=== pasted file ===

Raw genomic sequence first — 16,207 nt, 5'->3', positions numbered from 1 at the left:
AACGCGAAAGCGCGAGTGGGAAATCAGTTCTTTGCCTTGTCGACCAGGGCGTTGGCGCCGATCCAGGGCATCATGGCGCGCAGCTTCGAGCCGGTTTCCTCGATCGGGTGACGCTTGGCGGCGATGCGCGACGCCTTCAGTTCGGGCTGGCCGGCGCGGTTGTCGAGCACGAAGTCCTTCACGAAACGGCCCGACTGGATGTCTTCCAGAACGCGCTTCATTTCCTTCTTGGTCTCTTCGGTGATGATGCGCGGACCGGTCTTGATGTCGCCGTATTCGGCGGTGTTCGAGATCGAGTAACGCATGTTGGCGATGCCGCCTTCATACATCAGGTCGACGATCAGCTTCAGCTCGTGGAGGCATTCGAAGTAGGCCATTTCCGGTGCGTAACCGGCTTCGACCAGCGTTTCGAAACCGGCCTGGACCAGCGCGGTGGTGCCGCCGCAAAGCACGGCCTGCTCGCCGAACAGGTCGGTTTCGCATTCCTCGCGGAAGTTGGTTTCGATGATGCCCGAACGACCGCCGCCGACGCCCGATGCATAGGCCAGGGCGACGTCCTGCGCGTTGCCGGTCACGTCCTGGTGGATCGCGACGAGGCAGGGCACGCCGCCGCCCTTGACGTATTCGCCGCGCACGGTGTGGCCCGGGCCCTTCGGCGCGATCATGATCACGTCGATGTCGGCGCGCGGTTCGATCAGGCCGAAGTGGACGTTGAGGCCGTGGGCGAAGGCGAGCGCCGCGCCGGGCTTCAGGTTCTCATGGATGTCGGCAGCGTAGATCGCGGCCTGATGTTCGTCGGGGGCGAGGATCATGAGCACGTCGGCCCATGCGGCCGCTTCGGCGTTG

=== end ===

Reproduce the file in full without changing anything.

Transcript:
Raw genomic sequence first — 16,207 nt, 5'->3', positions numbered from 1 at the left:
AACGCGAAAGCGCGAGTGGGAAATCAGTTCTTTGCCTTGTCGACCAGGGCGTTGGCGCCGATCCAGGGCATCATGGCGCGCAGCTTCGAGCCGGTTTCCTCGATCGGGTGACGCTTGGCGGCGATGCGCGACGCCTTCAGTTCGGGCTGGCCGGCGCGGTTGTCGAGCACGAAGTCCTTCACGAAACGGCCCGACTGGATGTCTTCCAGAACGCGCTTCATTTCCTTCTTGGTCTCTTCGGTGATGATGCGCGGACCGGTCTTGATGTCGCCGTATTCGGCGGTGTTCGAGATCGAGTAACGCATGTTGGCGATGCCGCCTTCATACATCAGGTCGACGATCAGCTTCAGCTCGTGGAGGCATTCGAAGTAGGCCATTTCCGGTGCGTAACCGGCTTCGACCAGCGTTTCGAAACCGGCCTGGACCAGCGCGGTGGTGCCGCCGCAAAGCACGGCCTGCTCGCCGAACAGGTCGGTTTCGCATTCCTCGCGGAAGTTGGTTTCGATGATGCCCGAACGACCGCCGCCGACGCCCGATGCATAGGCCAGGGCGACGTCCTGCGCGTTGCCGGTCACGTCCTGGTGGATCGCGACGAGGCAGGGCACGCCGCCGCCCTTGACGTATTCGCCGCGCACGGTGTGGCCCGGGCCCTTCGGCGCGATCATGATCACGTCGATGTCGGCGCGCGGTTCGATCAGGCCGAAGTGGACGTTGAGGCCGTGGGCGAAGGCGAGCGCCGCGCCGGGCTTCAGGTTCTCATGGATGTCGGCAGCGTAGATCGCGGCCTGATGTTCGTCGGGGGCGAGGATCATGAGCACGTCGGCCCATGCGGCCGCTTCGGCGTTG